Some of the more well-known VR headsets available in the market would likely be: Oculus Quest 2, Oculus Rift S, HTC Vive (Pro) and Valve Index.
The Oculus Quest 2 appears to be the overall best VR headset available currently, based on its more affordable pricing, 6DOF functionality, having one of the best resolutions (1832×1920, up to 90Hz refresh rate), ease of use etc. The Oculus Quest 2 can be used as a standalone device without needing the hassle of wiring it up to a computer or messing with cables like what’s needed for the HTC Vive. If more processing power is required, the Oculus Quest 2 can be hooked up to a PC with a slightly pricy cable, which pretty much gets rid of the purpose of the Oculus Rift S with its higher processing power and mandatory connection to a computer/laptop.
The Oculus Rift S will be discontinued in Spring 2021, as development will be focused on the Oculus Quest series and improving it as a standalone VR device. Apart from requiring a lot of setup for the HTC Vive, using only the standard 2 base stations can have rather inaccurate and glitchy tracking, depending on the size of the room and obstacles in the room. One downside of the Oculus Quest 2 is that the controllers require the use of (rechargeable) AA batteries. Otherwise, the Oculus Quest 2 is pretty good for meeting most of your VR needs, if it’s available on the platform.
For Mixed Reality, there are few smart glasses and the most recognized
ones are the Microsoft HoloLens 2 and the Magic Leap One. Depending on the purpose
and content of the Mixed Reality application, either one could possibly come up
top. However, in terms of features and functionality, HoloLens 2 comes out top.
It has the best resolution out of all smart glasses at 2048×1080
per eye vs the 2nd best 1280×960 per eye for the Magic Leap One. HoloLens
2 outstrips all its competitors in terms of performance with the availability
of the Remote Rendering feature which essentially utilizes cloud computing to overcome
hardware restrictions while keeping the smart glass light and portable. HoloLens
2 can fully track all 10 fingers, allowing for detailed controls on the level
of being able to play a virtual piano, unlike the Magic Leap One which can only
recognize a limited number of fixed gestures and utilizes a controller. HoloLens
2 has a more advanced eye-tracking technology and voice recognition, which greatly
increases the range of control a user can have in a Mixed Reality environment.
The latest commercial Virtual Reality Hardware release was Facebook-owned Oculus’s Oculus Quest 2 back in October 2020. Unlike other leading VR hardware out there, Quest 2 is a standalone VR headset powered by Android, meaning that it does not require a PC or a smartphone for one to operate it. The fact that such a standalone hardware can run VR is a feat of excellence, given that VR requires high fidelity graphics together with target framerates higher than that of PC and Console gaming’s (90 vs 60 FPS).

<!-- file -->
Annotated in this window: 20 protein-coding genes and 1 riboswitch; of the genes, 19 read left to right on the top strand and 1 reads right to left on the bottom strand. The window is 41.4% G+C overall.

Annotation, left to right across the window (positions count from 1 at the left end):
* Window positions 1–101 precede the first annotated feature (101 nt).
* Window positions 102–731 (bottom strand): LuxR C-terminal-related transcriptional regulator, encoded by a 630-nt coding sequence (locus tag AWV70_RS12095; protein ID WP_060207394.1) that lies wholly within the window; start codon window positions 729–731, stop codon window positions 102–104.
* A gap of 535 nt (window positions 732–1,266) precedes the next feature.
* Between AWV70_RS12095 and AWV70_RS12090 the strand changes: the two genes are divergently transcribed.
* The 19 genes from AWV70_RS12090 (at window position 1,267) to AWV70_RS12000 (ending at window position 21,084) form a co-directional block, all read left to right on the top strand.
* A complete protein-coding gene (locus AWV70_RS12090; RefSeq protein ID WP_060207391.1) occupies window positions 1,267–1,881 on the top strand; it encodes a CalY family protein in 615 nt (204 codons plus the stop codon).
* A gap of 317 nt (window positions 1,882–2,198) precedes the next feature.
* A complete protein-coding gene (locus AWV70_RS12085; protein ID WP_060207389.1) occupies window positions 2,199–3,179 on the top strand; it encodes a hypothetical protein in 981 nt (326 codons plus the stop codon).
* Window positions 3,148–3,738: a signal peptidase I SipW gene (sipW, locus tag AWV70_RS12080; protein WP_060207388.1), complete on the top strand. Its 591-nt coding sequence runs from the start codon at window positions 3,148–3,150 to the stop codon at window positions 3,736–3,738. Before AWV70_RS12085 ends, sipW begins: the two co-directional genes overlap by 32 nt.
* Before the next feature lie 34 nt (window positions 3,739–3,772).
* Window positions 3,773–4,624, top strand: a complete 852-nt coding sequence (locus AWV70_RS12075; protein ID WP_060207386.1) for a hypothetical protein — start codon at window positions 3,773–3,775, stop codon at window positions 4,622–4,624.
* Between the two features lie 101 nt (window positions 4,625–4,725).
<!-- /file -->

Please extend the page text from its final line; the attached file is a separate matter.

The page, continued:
Taking away the inconvenience of setting up a VR environment with the classic tethered PC/Console VR such as the HTC VIVE, PSVR, and Valve Index, the Quest 2 still manages to provide smooth VR experiences with its powerful hardware. Hence, it is hard to not pick the Quest 2 as one of my favorites in the VR hardware sphere as it removes one of the major pain points of VR hardware. Another huge plus is that it is at a lower price point (SG$450) than PCs and Consoles, paired together with the fact that it is a standalone device makes it a highly accessible technology for one to pick up. As for Mixed Reality, a relatively younger phenomena, the leading technology by far is the Microsoft HoloLens 2, released in 2019 at a hefty price point of SG$5,388, and is an improvement over its predecessor, the Microsoft HoloLens, which was released back in 2016. The HoloLens 2 features a much higher field of view of 52 degrees compared to the 30 degrees that the first version has. It also has an increased display resolution of 2048×1080 pixels, eye-tracking, and a much better processor. Development potential also increased dramatically with the addition of the tracking of both hands as well as additional gestures that the HoloLens 2 can pick up.
Its competitor, Magic Leap One, while costing two-thirds the price, underperforms the HoloLens 2 in almost every aspect. Unique to the HoloLens 2 for example, is Microsoft’s “Remote Rendering”, which is essentially using cloud computing to provide the hardware with extra computing power and hence performance, easily achieving better performance than Magic Leap One. The amount of content available to the user is also overwhelmingly in favor of the HoloLens 2, having backward compatibility with applications that were made for its predecessor. Tracking and Control is also way better on the HoloLens 2 with its new hand tracking system that picks up both hands. Therefore, Microsoft’s HoloLens 2 easily wins out its competitors in the Mixed Reality market.
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